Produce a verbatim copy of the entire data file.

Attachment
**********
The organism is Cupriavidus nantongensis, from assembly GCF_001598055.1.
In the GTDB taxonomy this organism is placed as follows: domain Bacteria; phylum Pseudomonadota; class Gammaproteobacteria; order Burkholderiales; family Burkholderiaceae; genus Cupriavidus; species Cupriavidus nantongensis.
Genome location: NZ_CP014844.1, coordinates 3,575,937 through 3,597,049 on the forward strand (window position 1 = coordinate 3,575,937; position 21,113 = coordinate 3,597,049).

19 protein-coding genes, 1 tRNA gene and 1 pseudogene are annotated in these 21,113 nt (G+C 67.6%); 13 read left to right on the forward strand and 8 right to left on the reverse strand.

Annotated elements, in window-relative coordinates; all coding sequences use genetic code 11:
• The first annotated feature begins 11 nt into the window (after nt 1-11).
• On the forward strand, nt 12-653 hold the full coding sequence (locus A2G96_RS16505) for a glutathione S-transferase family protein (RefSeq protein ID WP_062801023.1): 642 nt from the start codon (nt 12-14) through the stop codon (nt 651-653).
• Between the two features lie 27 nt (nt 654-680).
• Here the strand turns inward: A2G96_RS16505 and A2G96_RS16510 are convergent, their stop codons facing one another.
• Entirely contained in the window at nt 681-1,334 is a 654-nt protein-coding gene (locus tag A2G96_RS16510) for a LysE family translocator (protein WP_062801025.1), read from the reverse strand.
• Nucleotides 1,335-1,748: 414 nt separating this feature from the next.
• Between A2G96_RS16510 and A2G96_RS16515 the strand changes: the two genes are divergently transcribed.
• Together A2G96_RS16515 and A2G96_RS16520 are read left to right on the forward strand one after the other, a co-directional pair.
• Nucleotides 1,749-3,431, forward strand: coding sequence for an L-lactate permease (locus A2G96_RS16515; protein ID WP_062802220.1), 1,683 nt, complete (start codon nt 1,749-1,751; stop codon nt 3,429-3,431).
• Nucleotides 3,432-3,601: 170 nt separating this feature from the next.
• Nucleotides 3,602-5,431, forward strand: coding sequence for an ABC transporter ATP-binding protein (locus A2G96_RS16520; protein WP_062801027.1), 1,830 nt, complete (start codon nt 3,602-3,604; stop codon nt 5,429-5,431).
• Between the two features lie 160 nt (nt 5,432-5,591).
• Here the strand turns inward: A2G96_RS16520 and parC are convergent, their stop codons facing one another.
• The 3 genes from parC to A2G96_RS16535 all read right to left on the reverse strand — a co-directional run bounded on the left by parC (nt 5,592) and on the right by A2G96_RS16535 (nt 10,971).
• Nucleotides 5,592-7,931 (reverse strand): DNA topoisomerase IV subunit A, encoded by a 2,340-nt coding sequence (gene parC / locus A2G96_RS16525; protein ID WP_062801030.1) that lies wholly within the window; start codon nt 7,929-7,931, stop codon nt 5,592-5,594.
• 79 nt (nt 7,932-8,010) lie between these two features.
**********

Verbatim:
The organism is Cupriavidus nantongensis, from assembly GCF_001598055.1.
In the GTDB taxonomy this organism is placed as follows: domain Bacteria; phylum Pseudomonadota; class Gammaproteobacteria; order Burkholderiales; family Burkholderiaceae; genus Cupriavidus; species Cupriavidus nantongensis.
Genome location: NZ_CP014844.1, coordinates 3,575,937 through 3,597,049 on the forward strand (window position 1 = coordinate 3,575,937; position 21,113 = coordinate 3,597,049).

19 protein-coding genes, 1 tRNA gene and 1 pseudogene are annotated in these 21,113 nt (G+C 67.6%); 13 read left to right on the forward strand and 8 right to left on the reverse strand.

Annotated elements, in window-relative coordinates; all coding sequences use genetic code 11:
• The first annotated feature begins 11 nt into the window (after nt 1-11).
• On the forward strand, nt 12-653 hold the full coding sequence (locus A2G96_RS16505) for a glutathione S-transferase family protein (RefSeq protein ID WP_062801023.1): 642 nt from the start codon (nt 12-14) through the stop codon (nt 651-653).
• Between the two features lie 27 nt (nt 654-680).
• Here the strand turns inward: A2G96_RS16505 and A2G96_RS16510 are convergent, their stop codons facing one another.
• Entirely contained in the window at nt 681-1,334 is a 654-nt protein-coding gene (locus tag A2G96_RS16510) for a LysE family translocator (protein WP_062801025.1), read from the reverse strand.
• Nucleotides 1,335-1,748: 414 nt separating this feature from the next.
• Between A2G96_RS16510 and A2G96_RS16515 the strand changes: the two genes are divergently transcribed.
• Together A2G96_RS16515 and A2G96_RS16520 are read left to right on the forward strand one after the other, a co-directional pair.
• Nucleotides 1,749-3,431, forward strand: coding sequence for an L-lactate permease (locus A2G96_RS16515; protein ID WP_062802220.1), 1,683 nt, complete (start codon nt 1,749-1,751; stop codon nt 3,429-3,431).
• Nucleotides 3,432-3,601: 170 nt separating this feature from the next.
• Nucleotides 3,602-5,431, forward strand: coding sequence for an ABC transporter ATP-binding protein (locus A2G96_RS16520; protein WP_062801027.1), 1,830 nt, complete (start codon nt 3,602-3,604; stop codon nt 5,429-5,431).
• Between the two features lie 160 nt (nt 5,432-5,591).
• Here the strand turns inward: A2G96_RS16520 and parC are convergent, their stop codons facing one another.
• The 3 genes from parC to A2G96_RS16535 all read right to left on the reverse strand — a co-directional run bounded on the left by parC (nt 5,592) and on the right by A2G96_RS16535 (nt 10,971).
• Nucleotides 5,592-7,931 (reverse strand): DNA topoisomerase IV subunit A, encoded by a 2,340-nt coding sequence (gene parC / locus A2G96_RS16525; protein ID WP_062801030.1) that lies wholly within the window; start codon nt 7,929-7,931, stop codon nt 5,592-5,594.
• 79 nt (nt 7,932-8,010) lie between these two features.